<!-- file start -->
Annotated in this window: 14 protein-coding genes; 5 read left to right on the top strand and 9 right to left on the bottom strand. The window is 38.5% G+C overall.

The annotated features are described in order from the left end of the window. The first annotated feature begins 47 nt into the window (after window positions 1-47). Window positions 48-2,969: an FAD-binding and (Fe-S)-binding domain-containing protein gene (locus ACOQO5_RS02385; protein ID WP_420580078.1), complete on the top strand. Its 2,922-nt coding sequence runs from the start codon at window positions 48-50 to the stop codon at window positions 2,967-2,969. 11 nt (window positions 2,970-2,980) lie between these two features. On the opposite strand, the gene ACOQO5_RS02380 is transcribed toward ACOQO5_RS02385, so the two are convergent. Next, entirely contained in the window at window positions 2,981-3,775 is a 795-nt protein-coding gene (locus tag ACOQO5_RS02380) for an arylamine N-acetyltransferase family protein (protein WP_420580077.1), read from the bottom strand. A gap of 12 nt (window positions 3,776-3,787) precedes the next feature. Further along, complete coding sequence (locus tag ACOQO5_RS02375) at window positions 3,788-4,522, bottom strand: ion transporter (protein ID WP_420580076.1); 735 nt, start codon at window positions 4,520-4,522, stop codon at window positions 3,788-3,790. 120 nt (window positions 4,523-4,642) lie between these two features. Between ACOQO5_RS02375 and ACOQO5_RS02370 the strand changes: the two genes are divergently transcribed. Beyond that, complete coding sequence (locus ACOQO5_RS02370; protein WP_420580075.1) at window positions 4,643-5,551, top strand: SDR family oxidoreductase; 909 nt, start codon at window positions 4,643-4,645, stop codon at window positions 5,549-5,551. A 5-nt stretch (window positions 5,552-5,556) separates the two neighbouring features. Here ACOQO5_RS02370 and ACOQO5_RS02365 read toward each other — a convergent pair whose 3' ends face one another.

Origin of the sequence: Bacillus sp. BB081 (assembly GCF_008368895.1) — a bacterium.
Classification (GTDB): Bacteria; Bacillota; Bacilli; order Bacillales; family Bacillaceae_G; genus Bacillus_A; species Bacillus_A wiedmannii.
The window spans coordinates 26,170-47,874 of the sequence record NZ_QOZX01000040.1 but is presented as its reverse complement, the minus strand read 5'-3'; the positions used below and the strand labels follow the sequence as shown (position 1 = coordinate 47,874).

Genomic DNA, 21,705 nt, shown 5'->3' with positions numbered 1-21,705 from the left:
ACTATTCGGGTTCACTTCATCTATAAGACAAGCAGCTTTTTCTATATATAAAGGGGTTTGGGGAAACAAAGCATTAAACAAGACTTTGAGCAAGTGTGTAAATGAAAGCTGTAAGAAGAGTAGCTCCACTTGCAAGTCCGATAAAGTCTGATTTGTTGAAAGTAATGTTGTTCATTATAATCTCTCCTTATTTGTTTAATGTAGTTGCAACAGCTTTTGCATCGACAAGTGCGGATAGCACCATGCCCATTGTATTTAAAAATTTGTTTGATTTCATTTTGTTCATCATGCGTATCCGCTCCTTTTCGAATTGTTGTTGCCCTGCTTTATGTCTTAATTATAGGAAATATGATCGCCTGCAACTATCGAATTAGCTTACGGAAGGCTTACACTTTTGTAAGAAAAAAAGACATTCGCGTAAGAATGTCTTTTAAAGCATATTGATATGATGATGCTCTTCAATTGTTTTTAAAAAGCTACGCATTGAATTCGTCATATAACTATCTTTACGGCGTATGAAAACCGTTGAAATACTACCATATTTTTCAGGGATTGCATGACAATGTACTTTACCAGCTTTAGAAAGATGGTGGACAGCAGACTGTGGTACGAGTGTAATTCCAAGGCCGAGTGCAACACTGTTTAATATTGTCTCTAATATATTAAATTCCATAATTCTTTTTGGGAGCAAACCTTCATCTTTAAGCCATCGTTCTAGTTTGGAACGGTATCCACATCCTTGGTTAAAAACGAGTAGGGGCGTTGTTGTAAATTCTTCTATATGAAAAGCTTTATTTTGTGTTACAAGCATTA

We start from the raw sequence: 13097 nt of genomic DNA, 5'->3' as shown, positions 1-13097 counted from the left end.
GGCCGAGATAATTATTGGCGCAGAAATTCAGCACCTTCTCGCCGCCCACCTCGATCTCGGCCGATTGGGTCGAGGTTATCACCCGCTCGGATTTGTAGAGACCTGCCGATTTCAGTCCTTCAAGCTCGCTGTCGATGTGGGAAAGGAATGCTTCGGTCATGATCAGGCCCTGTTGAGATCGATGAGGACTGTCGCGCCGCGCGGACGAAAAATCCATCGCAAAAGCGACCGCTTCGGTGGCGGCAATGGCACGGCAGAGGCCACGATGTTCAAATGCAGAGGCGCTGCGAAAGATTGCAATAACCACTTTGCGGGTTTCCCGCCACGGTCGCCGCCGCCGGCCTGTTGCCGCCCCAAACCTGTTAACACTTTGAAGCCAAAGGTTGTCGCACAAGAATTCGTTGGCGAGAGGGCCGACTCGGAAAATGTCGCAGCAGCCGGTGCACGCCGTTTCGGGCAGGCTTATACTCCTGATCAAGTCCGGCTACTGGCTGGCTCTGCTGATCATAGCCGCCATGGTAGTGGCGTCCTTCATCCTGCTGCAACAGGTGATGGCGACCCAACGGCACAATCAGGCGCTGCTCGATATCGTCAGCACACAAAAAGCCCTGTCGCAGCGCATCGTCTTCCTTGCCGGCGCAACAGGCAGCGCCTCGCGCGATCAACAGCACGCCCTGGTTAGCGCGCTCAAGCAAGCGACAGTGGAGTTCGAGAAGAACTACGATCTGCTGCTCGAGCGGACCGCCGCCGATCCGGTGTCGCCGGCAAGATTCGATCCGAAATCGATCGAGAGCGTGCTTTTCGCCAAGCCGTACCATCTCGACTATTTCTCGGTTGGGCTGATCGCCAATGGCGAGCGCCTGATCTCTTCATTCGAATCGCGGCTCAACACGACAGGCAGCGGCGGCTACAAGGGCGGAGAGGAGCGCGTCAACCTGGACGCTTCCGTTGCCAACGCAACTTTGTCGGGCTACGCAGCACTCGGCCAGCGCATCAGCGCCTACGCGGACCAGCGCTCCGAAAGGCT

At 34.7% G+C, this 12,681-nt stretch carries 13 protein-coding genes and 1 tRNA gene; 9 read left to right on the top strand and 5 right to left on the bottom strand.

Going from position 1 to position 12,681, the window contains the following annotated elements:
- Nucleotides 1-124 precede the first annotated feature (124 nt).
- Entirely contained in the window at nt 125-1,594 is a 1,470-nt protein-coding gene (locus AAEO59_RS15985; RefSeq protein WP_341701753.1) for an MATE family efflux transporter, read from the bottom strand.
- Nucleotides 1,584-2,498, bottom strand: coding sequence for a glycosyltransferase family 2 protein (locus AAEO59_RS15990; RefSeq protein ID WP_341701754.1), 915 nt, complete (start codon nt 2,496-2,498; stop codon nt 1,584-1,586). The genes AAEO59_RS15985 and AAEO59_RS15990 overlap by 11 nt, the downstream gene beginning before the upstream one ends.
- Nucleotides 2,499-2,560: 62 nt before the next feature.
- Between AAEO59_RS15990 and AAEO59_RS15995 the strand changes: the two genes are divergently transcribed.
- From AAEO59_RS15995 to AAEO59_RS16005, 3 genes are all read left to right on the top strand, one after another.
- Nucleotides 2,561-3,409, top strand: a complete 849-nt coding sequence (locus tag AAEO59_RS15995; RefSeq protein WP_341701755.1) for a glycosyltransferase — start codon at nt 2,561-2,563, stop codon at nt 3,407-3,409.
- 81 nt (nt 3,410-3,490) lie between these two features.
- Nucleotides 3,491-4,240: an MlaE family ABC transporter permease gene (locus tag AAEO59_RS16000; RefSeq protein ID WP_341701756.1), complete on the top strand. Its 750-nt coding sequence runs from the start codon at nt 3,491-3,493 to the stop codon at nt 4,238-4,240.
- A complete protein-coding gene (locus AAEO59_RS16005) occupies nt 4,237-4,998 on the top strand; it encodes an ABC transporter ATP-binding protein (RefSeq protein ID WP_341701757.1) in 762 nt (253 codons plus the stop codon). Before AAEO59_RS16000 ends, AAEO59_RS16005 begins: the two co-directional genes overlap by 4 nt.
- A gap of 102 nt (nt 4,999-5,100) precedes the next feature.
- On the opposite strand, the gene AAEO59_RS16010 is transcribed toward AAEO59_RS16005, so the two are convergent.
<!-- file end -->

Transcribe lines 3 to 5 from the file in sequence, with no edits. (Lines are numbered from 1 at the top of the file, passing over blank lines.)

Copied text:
Origin of the sequence: Bacillus sp. BB081 (assembly GCF_008368895.1) — a bacterium.
Classification (GTDB): Bacteria; Bacillota; Bacilli; order Bacillales; family Bacillaceae_G; genus Bacillus_A; species Bacillus_A wiedmannii.
The window spans coordinates 26,170-47,874 of the sequence record NZ_QOZX01000040.1 but is presented as its reverse complement, the minus strand read 5'-3'; the positions used below and the strand labels follow the sequence as shown (position 1 = coordinate 47,874).